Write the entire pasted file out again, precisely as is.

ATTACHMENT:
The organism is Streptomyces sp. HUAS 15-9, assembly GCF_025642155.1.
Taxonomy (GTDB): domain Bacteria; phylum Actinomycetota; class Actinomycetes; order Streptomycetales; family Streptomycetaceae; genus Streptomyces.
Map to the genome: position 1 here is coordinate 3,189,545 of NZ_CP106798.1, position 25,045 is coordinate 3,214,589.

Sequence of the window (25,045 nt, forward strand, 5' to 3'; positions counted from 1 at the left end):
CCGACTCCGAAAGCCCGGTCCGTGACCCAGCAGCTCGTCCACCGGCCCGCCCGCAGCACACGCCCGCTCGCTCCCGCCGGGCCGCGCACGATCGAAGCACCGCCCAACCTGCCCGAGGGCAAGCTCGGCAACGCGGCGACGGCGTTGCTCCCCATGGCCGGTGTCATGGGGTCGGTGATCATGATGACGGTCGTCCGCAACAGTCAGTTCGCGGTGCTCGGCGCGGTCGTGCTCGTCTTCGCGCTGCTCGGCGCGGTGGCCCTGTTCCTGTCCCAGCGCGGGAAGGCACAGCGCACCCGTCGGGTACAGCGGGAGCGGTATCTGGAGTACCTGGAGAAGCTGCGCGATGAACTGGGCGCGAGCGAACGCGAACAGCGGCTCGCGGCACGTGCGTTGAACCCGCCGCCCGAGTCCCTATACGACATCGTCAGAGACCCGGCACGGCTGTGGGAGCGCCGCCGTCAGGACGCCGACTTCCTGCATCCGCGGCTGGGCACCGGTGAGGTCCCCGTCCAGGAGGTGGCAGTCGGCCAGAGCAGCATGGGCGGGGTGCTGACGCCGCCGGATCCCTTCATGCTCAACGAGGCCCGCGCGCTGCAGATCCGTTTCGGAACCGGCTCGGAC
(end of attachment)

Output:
The organism is Streptomyces sp. HUAS 15-9, assembly GCF_025642155.1.
Taxonomy (GTDB): domain Bacteria; phylum Actinomycetota; class Actinomycetes; order Streptomycetales; family Streptomycetaceae; genus Streptomyces.
Map to the genome: position 1 here is coordinate 3,189,545 of NZ_CP106798.1, position 25,045 is coordinate 3,214,589.

Sequence of the window (25,045 nt, forward strand, 5' to 3'; positions counted from 1 at the left end):
CCGACTCCGAAAGCCCGGTCCGTGACCCAGCAGCTCGTCCACCGGCCCGCCCGCAGCACACGCCCGCTCGCTCCCGCCGGGCCGCGCACGATCGAAGCACCGCCCAACCTGCCCGAGGGCAAGCTCGGCAACGCGGCGACGGCGTTGCTCCCCATGGCCGGTGTCATGGGGTCGGTGATCATGATGACGGTCGTCCGCAACAGTCAGTTCGCGGTGCTCGGCGCGGTCGTGCTCGTCTTCGCGCTGCTCGGCGCGGTGGCCCTGTTCCTGTCCCAGCGCGGGAAGGCACAGCGCACCCGTCGGGTACAGCGGGAGCGGTATCTGGAGTACCTGGAGAAGCTGCGCGATGAACTGGGCGCGAGCGAACGCGAACAGCGGCTCGCGGCACGTGCGTTGAACCCGCCGCCCGAGTCCCTATACGACATCGTCAGAGACCCGGCACGGCTGTGGGAGCGCCGCCGTCAGGACGCCGACTTCCTGCATCCGCGGCTGGGCACCGGTGAGGTCCCCGTCCAGGAGGTGGCAGTCGGCCAGAGCAGCATGGGCGGGGTGCTGACGCCGCCGGATCCCTTCATGCTCAACGAGGCCCGCGCGCTGCAGATCCGTTTCGGAACCGGCTCGGAC